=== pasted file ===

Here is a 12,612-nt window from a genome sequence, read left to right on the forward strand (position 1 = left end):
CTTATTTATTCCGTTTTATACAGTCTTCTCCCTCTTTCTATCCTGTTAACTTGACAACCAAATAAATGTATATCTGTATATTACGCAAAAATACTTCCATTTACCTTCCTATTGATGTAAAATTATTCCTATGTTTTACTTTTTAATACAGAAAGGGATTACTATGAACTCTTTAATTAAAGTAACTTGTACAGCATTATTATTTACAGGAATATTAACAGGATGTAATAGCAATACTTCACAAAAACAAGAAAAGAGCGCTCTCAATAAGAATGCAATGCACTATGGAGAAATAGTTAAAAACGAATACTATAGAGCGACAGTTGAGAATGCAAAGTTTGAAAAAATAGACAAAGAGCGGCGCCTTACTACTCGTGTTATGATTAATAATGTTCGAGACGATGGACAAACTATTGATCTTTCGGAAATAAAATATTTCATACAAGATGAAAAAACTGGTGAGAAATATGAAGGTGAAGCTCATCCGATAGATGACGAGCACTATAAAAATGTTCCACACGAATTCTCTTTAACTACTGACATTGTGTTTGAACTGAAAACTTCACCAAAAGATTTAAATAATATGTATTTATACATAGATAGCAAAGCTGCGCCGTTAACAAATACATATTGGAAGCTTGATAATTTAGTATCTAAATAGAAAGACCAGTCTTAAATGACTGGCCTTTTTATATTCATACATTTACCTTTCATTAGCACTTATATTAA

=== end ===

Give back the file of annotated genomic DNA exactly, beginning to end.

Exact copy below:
Here is a 12,612-nt window from a genome sequence, read left to right on the forward strand (position 1 = left end):
CTTATTTATTCCGTTTTATACAGTCTTCTCCCTCTTTCTATCCTGTTAACTTGACAACCAAATAAATGTATATCTGTATATTACGCAAAAATACTTCCATTTACCTTCCTATTGATGTAAAATTATTCCTATGTTTTACTTTTTAATACAGAAAGGGATTACTATGAACTCTTTAATTAAAGTAACTTGTACAGCATTATTATTTACAGGAATATTAACAGGATGTAATAGCAATACTTCACAAAAACAAGAAAAGAGCGCTCTCAATAAGAATGCAATGCACTATGGAGAAATAGTTAAAAACGAATACTATAGAGCGACAGTTGAGAATGCAAAGTTTGAAAAAATAGACAAAGAGCGGCGCCTTACTACTCGTGTTATGATTAATAATGTTCGAGACGATGGACAAACTATTGATCTTTCGGAAATAAAATATTTCATACAAGATGAAAAAACTGGTGAGAAATATGAAGGTGAAGCTCATCCGATAGATGACGAGCACTATAAAAATGTTCCACACGAATTCTCTTTAACTACTGACATTGTGTTTGAACTGAAAACTTCACCAAAAGATTTAAATAATATGTATTTATACATAGATAGCAAAGCTGCGCCGTTAACAAATACATATTGGAAGCTTGATAATTTAGTATCTAAATAGAAAGACCAGTCTTAAATGACTGGCCTTTTTATATTCATACATTTACCTTTCATTAGCACTTATATTAA